12/06/2005

Prosecutors will likely seek death for officer's killer

By DEANNA BOYD
STAR-TELEGRAM STAFF WRITER

FORT WORTH -- Prosecutors will likely seek the death penalty against a 39-year-old man accused of fatally shooting a Fort Worth police officer last week, but officials say a final decision won't be made until the completion of a standard review.

Stephen Lance Heard was formally charged Monday with capital murder and aggravated kidnapping in connection with the fatal shooting of officer Henry "Hank" Nava and a subsequent three-hour standoff with police in which a 26-year-old woman was held hostage.

"The last time we had a capital murder involving a police officer shot in the line of duty that we prosecuted in Tarrant County was the 1983 murder of a deputy sheriff," said David Montague, spokesman with the district attorney's office. "We sought the death penalty. We got a death penalty, and that defendant has since been executed.

"That continues to be the philosophy of this office."

Monday afternoon, Heard, flanked by three deputies, was arraigned before magistrate Gene Grant, who set his bail at $1 million on each charge.

Later, state district Judge James Wilson appointed attorneys Mark Daniel and Tim Moore to represent Heard.

Heard, who was wearing a blue Tarrant County jail jumpsuit, quietly answered the judges' questions during the brief hearings.

"This is a tragic situation from everyone's standpoint," the defense attorneys said in a written statement issued Monday. "We are just now beginning our investigation. We anticipate that we will learn that there is more to this than has been disseminated."

Montague said the review, which includes delving into a suspect's criminal history and mental health issues and discussions with the victim's family, can take months to complete.

"The purpose of the review process is to determine if there are any extenuating circumstances or extraordinary circumstances that would dictate we should not seek a death penalty," Montague said. "Other than that, we'll continue to follow our philosophy."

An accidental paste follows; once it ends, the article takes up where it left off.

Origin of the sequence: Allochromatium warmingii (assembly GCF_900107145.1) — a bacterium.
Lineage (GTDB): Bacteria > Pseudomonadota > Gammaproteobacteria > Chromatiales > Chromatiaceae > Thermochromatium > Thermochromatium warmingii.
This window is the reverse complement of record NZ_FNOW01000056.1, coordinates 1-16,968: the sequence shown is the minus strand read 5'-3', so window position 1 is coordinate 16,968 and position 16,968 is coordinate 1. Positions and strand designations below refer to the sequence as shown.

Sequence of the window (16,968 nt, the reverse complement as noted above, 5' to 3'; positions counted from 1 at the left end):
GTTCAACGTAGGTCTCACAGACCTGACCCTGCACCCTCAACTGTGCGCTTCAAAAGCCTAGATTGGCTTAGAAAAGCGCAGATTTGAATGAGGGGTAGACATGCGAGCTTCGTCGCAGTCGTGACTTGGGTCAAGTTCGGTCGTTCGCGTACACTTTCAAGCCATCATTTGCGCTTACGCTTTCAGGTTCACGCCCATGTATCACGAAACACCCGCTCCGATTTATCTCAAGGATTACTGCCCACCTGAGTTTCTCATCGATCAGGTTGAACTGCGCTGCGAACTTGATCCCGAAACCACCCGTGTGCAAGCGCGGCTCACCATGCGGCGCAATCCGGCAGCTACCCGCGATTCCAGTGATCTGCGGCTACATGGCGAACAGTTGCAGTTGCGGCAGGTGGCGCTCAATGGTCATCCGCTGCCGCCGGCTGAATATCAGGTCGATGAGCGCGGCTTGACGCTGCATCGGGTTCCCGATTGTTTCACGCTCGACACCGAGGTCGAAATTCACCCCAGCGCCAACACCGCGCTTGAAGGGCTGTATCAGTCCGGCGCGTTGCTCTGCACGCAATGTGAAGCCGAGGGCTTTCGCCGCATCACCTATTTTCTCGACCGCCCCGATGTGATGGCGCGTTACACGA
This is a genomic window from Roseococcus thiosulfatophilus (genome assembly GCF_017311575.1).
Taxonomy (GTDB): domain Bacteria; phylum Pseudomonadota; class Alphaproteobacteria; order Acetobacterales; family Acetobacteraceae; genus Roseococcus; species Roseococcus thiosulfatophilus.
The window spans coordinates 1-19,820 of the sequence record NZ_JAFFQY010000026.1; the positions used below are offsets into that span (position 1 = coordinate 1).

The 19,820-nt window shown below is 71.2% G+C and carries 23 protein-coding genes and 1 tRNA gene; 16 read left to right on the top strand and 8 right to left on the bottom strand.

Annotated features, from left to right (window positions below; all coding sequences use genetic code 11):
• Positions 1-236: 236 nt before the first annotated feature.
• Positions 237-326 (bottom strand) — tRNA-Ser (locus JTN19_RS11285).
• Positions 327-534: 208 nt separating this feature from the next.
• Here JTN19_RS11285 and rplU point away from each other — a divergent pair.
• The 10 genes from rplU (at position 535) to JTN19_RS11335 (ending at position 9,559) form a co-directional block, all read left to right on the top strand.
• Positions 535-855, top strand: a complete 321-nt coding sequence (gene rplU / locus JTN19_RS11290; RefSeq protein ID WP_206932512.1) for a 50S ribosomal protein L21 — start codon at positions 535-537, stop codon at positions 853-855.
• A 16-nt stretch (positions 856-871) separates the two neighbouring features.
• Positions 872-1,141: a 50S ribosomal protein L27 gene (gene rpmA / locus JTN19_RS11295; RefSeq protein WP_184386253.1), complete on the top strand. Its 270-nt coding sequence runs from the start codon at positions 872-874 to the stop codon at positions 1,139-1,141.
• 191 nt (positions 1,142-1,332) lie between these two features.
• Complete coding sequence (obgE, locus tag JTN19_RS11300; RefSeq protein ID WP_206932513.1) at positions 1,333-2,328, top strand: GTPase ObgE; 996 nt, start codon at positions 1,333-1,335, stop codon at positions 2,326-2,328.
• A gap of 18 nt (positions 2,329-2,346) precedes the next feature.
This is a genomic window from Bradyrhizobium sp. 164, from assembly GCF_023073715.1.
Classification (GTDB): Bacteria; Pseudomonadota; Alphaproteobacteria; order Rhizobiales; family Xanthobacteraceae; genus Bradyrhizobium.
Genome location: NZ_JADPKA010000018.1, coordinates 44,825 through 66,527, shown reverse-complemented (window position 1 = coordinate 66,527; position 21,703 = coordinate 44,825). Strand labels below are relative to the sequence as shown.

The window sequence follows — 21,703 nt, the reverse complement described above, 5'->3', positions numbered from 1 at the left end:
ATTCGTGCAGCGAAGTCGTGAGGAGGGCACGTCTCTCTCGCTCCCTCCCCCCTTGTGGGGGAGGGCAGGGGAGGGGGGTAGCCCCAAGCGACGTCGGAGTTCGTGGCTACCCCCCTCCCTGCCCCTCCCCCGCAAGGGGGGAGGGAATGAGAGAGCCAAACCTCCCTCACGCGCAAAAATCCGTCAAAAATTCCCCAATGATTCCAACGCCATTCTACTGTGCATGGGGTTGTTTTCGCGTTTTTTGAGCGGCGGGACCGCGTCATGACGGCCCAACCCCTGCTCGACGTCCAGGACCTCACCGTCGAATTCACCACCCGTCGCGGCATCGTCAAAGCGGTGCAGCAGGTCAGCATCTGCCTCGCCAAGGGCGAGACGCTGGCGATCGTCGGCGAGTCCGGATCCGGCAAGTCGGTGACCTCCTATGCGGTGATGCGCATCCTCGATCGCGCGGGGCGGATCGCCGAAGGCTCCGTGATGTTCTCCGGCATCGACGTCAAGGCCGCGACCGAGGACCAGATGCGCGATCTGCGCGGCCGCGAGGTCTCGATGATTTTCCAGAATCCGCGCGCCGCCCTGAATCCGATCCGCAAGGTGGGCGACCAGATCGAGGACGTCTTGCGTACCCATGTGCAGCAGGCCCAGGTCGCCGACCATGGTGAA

Heard remains in the Tarrant County Jail. In addition to the charges in last week's shooting, he is being held on a parole violation warrant.

Heard told reporters in a jailhouse interview Thursday that he thought Nava was a robber when he returned fire on him inside a northwest Fort Worth mobile home Tuesday afternoon.

Arrest warrant affidavits state that Nava and two other officers, all wearing raid-style jackets with *police* written on the front and back, had gone to the home searching for Heard, who was wanted on the parole violation warrant.

The affidavits state that the officers were given permission to search the home by a female occupant, who had told the officers that Heard was not there.

Nava had opened a bedroom door and told the other officers that Heard was inside when Heard opened fire on him, the affidavits state. A gunbattle ensued.

Nava died Thursday from a gunshot wound in the head. He was buried Monday.

The last capital murder of a peace officer shot in the line of duty to be prosecuted in Tarrant County was the death of Clark Rosenbalm Jr., a Tarrant County sheriff's deputy.

Rosenbalm was slain at the scene of a drug deal Dec. 4, 1983.

Troy Dale Farris was convicted of capital murder for Rosenbalm's death.

He was executed at the age of 36 on Jan. 13, 1999.

Staff writer Martha Deller contributed to this report.

Related story: North Texas mourns Officer Hank Nava

Fort Worth Star Telegram (http://www.star-telegram.com/)

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